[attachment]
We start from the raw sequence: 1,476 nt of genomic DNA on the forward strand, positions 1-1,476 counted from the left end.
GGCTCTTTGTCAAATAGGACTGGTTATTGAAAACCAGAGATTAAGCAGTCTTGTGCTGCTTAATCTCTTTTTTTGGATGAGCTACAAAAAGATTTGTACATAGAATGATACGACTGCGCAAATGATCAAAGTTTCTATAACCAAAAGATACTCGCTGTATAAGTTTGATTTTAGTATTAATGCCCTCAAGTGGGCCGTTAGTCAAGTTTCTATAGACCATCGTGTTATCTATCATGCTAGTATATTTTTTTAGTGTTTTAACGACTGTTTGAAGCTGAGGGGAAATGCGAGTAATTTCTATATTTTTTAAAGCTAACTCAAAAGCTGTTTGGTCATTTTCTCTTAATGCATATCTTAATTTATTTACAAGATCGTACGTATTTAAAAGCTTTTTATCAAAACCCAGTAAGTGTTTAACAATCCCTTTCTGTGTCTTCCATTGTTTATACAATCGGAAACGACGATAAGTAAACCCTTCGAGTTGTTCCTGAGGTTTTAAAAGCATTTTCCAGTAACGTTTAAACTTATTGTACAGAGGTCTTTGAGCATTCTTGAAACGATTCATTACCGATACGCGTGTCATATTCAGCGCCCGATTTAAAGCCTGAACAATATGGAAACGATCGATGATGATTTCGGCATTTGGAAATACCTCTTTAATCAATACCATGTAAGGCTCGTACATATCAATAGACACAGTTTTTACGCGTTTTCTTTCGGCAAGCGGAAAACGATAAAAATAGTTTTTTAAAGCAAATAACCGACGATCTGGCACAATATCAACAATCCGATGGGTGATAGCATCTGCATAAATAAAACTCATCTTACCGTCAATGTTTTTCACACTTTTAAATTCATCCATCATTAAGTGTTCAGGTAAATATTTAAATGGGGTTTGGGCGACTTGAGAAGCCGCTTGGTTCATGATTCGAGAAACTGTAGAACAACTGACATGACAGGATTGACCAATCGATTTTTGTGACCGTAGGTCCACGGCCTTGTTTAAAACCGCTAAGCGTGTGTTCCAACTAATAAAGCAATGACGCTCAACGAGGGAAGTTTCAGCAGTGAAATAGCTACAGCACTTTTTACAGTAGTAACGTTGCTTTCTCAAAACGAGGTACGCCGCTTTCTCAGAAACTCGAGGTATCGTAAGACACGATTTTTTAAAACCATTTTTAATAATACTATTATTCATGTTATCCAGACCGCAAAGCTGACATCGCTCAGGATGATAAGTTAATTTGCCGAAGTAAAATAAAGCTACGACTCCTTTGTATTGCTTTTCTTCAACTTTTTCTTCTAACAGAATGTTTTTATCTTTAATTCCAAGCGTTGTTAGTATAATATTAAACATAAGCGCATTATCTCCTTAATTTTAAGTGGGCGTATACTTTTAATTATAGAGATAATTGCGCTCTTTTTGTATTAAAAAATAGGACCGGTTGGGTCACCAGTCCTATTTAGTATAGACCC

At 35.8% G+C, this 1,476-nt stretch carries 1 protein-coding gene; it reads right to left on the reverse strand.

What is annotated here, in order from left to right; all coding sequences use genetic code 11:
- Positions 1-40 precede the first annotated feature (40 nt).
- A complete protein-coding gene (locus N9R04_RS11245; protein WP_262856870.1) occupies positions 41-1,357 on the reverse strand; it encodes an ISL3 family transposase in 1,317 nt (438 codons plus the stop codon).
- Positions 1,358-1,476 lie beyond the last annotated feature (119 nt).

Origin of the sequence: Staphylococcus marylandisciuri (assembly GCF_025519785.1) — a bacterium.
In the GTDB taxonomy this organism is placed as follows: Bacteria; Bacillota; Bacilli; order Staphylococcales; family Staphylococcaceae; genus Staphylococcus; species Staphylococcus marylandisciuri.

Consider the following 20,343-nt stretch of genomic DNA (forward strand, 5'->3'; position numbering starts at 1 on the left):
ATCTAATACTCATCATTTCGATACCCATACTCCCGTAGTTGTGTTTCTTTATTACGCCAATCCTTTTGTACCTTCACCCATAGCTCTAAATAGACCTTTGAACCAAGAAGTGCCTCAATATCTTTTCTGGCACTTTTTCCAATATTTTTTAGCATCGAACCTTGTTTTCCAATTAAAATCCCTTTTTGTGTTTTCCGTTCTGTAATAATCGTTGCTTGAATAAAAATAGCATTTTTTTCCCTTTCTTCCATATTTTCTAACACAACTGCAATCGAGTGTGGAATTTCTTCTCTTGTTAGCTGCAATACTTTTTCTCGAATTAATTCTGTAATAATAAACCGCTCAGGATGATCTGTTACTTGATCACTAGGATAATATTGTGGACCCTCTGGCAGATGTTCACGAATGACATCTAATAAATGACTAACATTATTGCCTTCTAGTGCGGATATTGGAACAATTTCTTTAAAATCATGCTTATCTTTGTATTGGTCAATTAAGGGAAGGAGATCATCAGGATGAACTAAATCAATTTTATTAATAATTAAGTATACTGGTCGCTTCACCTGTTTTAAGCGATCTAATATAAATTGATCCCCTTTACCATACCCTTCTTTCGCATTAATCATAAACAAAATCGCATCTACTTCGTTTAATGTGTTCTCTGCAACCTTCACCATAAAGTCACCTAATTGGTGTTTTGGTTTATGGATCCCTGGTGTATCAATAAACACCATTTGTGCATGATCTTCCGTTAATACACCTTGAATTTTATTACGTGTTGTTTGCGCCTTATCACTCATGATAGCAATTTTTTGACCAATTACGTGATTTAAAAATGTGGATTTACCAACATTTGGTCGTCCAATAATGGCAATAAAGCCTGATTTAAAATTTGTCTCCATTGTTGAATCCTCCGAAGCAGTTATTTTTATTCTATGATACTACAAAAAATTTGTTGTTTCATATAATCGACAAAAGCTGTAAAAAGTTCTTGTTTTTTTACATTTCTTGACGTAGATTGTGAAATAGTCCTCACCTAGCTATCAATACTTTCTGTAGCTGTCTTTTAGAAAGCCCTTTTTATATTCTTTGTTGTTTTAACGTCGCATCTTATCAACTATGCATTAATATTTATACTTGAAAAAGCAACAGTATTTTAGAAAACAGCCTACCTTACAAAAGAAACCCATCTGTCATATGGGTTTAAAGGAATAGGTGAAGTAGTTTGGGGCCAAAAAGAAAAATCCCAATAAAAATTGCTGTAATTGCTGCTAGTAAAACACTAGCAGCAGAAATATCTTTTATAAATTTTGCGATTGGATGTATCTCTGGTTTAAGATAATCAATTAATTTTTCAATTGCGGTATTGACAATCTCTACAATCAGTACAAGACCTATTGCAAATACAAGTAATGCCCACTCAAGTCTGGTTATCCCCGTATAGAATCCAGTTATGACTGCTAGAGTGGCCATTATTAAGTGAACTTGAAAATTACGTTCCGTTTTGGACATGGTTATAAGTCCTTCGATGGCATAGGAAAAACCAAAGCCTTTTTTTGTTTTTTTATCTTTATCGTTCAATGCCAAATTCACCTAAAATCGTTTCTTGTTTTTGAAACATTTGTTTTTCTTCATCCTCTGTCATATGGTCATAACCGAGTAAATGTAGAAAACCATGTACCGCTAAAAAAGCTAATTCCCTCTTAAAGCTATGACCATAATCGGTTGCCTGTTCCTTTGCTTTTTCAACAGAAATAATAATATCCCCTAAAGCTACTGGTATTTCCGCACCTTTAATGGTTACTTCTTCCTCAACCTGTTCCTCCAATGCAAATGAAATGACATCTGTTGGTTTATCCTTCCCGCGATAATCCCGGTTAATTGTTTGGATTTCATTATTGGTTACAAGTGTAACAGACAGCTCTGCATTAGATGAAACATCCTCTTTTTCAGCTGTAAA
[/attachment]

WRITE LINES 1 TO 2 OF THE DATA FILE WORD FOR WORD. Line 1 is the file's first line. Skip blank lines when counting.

We start from the raw sequence: 1,476 nt of genomic DNA on the forward strand, positions 1-1,476 counted from the left end.
GGCTCTTTGTCAAATAGGACTGGTTATTGAAAACCAGAGATTAAGCAGTCTTGTGCTGCTTAATCTCTTTTTTTGGATGAGCTACAAAAAGATTTGTACATAGAATGATACGACTGCGCAAATGATCAAAGTTTCTATAACCAAAAGATACTCGCTGTATAAGTTTGATTTTAGTATTAATGCCCTCAAGTGGGCCGTTAGTCAAGTTTCTATAGACCATCGTGTTATCTATCATGCTAGTATATTTTTTTAGTGTTTTAACGACTGTTTGAAGCTGAGGGGAAATGCGAGTAATTTCTATATTTTTTAAAGCTAACTCAAAAGCTGTTTGGTCATTTTCTCTTAATGCATATCTTAATTTATTTACAAGATCGTACGTATTTAAAAGCTTTTTATCAAAACCCAGTAAGTGTTTAACAATCCCTTTCTGTGTCTTCCATTGTTTATACAATCGGAAACGACGATAAGTAAACCCTTCGAGTTGTTCCTGAGGTTTTAAAAGCATTTTCCAGTAACGTTTAAACTTATTGTACAGAGGTCTTTGAGCATTCTTGAAACGATTCATTACCGATACGCGTGTCATATTCAGCGCCCGATTTAAAGCCTGAACAATATGGAAACGATCGATGATGATTTCGGCATTTGGAAATACCTCTTTAATCAATACCATGTAAGGCTCGTACATATCAATAGACACAGTTTTTACGCGTTTTCTTTCGGCAAGCGGAAAACGATAAAAATAGTTTTTTAAAGCAAATAACCGACGATCTGGCACAATATCAACAATCCGATGGGTGATAGCATCTGCATAAATAAAACTCATCTTACCGTCAATGTTTTTCACACTTTTAAATTCATCCATCATTAAGTGTTCAGGTAAATATTTAAATGGGGTTTGGGCGACTTGAGAAGCCGCTTGGTTCATGATTCGAGAAACTGTAGAACAACTGACATGACAGGATTGACCAATCGATTTTTGTGACCGTAGGTCCACGGCCTTGTTTAAAACCGCTAAGCGTGTGTTCCAACTAATAAAGCAATGACGCTCAACGAGGGAAGTTTCAGCAGTGAAATAGCTACAGCACTTTTTACAGTAGTAACGTTGCTTTCTCAAAACGAGGTACGCCGCTTTCTCAGAAACTCGAGGTATCGTAAGACACGATTTTTTAAAACCATTTTTAATAATACTATTATTCATGTTATCCAGACCGCAAAGCTGACATCGCTCAGGATGATAAGTTAATTTGCCGAAGTAAAATAAAGCTACGACTCCTTTGTATTGCTTTTCTTCAACTTTTTCTTCTAACAGAATGTTTTTATCTTTAATTCCAAGCGTTGTTAGTATAATATTAAACATAAGCGCATTATCTCCTTAATTTTAAGTGGGCGTATACTTTTAATTATAGAGATAATTGCGCTCTTTTTGTATTAAAAAATAGGACCGGTTGGGTCACCAGTCCTATTTAGTATAGACCC